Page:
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Dream Homes Shattered

Dream Homes Shattered
Alfa Serene was among the four apartment complexes that were demolished.
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Above: Alfa Serene is one of the four apartment complexes that will be demolished by the Kerala government

More than 2,000 residents in 334 apartments in four high-rises stare at a bleak future as the Supreme Court stays firm and orders demolition of structures built in violation of the Coastal Regulation Zone rules

By NV Ravindranathan Nair in Thiruvananthapuram

Ever since the Supreme Court in May this year ordered the demolition of four high-rise apartment complexes, near Kochi, in Kerala, for violating Coastal Regulation Zone rules, the state government has found itself caught between a rock and hard place. Known for his ability to weather political storms, Chief Minister Pinarayi Vijayan suddenly found himself with two unenviable options—act on the apex court order and pull down over 334 apartments, leaving over 2,000 people homeless, or earn the wrath of the Supreme Court by soft pedalling on the matter.

After dillydallying for more than three months during which it was lambasted by the apex court on numerous occasions, the state government presented before a Supreme Court bench comprising Justices Arun Mishra and S Ravindra Bhat an “action plan” for the process of demolition. There was much speculation whether the Court would once again pull up the government for tardiness, but this was quickly put to rest by the Court which granted the state the 138 days it had sought to complete the process of demolition. According to the action plan, the process would begin on September 29 with the evacuation of the residents which would take four days. The actual demolition of flats would take place from October 11 to January 9. The next one month would be spend on clearing the debris.

The apex court also directed the payment of Rs 25 lakh as an interim compensation by the state government to each flat owner within four weeks. The amount would be recovered from the builders. The Court also ordered the setting up of a one-member committee of a retired High Court judge to oversee the demolition and assess total compensation besides directing freezing of assets of builders and promoters involved in the construction of illegal buildings in the coastal zone areas of Kochi.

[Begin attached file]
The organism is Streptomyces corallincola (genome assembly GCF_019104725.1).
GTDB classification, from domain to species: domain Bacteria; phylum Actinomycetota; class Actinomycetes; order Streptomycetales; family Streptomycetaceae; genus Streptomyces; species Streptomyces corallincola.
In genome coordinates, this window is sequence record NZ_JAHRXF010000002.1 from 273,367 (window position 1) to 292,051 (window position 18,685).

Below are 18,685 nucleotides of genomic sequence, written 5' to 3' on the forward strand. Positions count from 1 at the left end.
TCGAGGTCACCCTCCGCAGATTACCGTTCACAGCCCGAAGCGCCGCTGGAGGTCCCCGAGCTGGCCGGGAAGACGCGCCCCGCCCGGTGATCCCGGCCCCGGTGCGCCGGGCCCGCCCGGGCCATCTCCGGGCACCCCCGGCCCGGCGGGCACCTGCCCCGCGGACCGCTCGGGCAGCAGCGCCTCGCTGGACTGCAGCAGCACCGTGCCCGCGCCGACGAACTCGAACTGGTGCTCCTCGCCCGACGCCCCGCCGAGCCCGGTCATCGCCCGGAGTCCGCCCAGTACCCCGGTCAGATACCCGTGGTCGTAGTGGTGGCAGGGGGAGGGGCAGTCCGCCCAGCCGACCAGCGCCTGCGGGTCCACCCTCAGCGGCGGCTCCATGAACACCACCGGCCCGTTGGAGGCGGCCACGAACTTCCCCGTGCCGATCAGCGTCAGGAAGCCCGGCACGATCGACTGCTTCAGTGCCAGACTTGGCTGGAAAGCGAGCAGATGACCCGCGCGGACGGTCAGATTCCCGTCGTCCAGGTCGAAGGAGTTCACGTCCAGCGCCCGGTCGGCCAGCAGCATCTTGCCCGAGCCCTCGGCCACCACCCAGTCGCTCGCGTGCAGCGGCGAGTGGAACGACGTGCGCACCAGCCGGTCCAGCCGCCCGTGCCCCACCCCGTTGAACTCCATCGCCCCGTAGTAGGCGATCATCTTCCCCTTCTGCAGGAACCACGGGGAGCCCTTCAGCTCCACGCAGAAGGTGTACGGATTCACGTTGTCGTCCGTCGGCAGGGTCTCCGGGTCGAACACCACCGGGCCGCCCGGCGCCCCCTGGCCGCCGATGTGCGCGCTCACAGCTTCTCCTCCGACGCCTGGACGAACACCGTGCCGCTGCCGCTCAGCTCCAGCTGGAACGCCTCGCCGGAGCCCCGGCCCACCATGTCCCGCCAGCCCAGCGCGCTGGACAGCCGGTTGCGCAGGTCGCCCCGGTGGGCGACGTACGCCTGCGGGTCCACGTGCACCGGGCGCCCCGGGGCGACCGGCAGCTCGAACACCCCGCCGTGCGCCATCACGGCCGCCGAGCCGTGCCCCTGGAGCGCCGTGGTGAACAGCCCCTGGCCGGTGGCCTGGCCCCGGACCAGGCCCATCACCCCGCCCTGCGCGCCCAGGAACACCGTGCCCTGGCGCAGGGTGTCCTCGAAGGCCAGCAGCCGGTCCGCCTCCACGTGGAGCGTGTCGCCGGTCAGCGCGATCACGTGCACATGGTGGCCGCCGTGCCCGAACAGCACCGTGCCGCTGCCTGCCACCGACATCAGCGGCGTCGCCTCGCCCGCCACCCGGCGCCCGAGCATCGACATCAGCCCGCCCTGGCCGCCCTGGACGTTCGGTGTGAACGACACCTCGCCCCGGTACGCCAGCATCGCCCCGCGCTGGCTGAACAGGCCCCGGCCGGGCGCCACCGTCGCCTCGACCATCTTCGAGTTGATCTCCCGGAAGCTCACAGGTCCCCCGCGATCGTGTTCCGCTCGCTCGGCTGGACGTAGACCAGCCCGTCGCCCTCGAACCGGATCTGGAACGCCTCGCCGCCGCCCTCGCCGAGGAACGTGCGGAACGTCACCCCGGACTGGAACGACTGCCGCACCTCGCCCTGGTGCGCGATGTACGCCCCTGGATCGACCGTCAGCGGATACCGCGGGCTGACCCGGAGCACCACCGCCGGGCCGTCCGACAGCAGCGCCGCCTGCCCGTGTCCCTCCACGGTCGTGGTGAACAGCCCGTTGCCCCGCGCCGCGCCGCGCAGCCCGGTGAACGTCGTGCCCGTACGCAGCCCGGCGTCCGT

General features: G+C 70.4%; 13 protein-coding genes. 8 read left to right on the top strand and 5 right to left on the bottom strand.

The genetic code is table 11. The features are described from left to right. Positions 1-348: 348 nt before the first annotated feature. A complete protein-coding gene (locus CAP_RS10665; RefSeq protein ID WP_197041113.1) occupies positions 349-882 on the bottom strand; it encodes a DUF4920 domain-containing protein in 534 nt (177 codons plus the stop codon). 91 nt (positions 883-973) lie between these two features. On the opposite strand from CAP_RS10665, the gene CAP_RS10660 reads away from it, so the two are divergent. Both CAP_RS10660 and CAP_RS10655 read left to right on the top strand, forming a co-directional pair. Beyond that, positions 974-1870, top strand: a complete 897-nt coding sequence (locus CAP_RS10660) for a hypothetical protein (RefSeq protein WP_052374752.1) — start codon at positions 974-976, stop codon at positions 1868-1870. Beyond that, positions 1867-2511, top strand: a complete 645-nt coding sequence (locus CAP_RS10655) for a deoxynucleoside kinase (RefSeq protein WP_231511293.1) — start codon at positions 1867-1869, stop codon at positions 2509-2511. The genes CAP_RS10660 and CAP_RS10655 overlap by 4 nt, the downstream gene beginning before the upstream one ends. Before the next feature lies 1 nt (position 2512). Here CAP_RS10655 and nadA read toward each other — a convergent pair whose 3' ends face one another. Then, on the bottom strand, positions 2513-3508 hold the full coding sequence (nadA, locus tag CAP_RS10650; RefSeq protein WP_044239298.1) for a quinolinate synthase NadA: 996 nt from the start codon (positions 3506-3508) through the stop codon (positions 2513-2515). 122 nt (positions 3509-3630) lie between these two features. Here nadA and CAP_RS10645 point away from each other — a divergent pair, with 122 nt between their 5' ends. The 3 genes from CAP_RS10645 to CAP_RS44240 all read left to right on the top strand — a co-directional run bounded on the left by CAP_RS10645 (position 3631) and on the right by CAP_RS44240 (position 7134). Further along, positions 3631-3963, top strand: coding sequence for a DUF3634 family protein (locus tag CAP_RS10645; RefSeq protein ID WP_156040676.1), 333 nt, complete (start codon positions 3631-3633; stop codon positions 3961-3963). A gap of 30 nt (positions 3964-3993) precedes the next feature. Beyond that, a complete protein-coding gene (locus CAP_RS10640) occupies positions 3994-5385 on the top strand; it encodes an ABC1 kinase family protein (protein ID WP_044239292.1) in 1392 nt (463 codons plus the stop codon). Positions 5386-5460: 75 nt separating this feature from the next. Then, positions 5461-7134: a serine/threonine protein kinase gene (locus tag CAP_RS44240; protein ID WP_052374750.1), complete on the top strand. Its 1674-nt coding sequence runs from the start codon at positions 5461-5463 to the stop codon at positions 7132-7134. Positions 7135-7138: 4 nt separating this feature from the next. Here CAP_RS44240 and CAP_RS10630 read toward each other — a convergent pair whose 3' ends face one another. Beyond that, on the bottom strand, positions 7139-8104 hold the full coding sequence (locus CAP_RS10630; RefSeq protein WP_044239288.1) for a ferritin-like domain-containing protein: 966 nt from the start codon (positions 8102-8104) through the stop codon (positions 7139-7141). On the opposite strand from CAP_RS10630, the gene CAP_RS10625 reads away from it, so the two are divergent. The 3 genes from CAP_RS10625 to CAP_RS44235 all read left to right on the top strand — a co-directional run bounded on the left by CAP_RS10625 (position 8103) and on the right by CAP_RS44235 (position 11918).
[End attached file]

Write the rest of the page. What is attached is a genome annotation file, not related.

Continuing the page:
The state government on September 28 set in motion the process of evicting the residents from the 334 flats in the four apartment complexes of Alfa Serene, Holy Faith H2O, Jain Coral Cove and Golden Kayaloram in Maradu. This, in turn, has triggered questions whether other builders and buildings which have been found to have violated the said norms will meet the same fate.

While political parties from the right to the left closed ranks in support of the residents, the state’s Opposition leader Ramesh Chennithala of the Congress questioned whether there were different laws for different builders. He was speaking about instances wherein various builders who were found to have flouted environmental norms were let off by the Supreme Court after asking them to pay a huge fine as penalty. “Illegal constructions by various builders in the past were regularised by asking them to pay a fine. Why can’t we do something like that here as well? Is there a separate law for different builders here?” he had asked.

Chennithala was specifically referring to the case in 2014 when the Kerala High Court had ordered the demolition of a waterfront property built by the Delhi-based construction giant, DLF. It was built along the